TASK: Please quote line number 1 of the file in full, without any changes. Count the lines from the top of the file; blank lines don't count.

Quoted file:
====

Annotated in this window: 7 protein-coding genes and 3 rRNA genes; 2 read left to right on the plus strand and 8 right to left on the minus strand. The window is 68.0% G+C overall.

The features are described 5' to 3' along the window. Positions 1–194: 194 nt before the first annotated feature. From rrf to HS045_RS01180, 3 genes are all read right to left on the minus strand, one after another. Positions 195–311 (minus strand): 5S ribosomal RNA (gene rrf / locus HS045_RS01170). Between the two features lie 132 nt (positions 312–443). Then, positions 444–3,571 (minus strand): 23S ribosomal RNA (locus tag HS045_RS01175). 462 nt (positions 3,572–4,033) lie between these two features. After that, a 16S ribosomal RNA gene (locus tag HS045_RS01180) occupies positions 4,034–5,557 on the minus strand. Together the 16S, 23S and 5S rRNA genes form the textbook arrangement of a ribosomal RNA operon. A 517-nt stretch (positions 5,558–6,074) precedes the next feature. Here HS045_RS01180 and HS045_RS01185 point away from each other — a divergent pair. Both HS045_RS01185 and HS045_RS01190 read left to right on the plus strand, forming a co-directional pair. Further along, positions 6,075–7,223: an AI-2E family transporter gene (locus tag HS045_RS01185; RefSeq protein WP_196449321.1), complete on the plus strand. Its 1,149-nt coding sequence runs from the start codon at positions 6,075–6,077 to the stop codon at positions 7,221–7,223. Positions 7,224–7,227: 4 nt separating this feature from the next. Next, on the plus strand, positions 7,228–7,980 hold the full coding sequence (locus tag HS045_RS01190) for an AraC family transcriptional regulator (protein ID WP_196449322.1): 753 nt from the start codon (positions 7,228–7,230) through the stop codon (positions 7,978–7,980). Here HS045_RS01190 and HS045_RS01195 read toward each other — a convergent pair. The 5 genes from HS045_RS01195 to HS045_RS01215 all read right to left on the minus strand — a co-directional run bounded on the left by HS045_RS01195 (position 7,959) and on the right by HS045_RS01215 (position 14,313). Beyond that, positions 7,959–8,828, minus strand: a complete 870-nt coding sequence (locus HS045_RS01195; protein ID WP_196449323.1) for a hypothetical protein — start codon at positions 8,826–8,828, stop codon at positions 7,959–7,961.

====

Annotated in this window: 7 protein-coding genes and 3 rRNA genes; 2 read left to right on the plus strand and 8 right to left on the minus strand. The window is 68.0% G+C overall.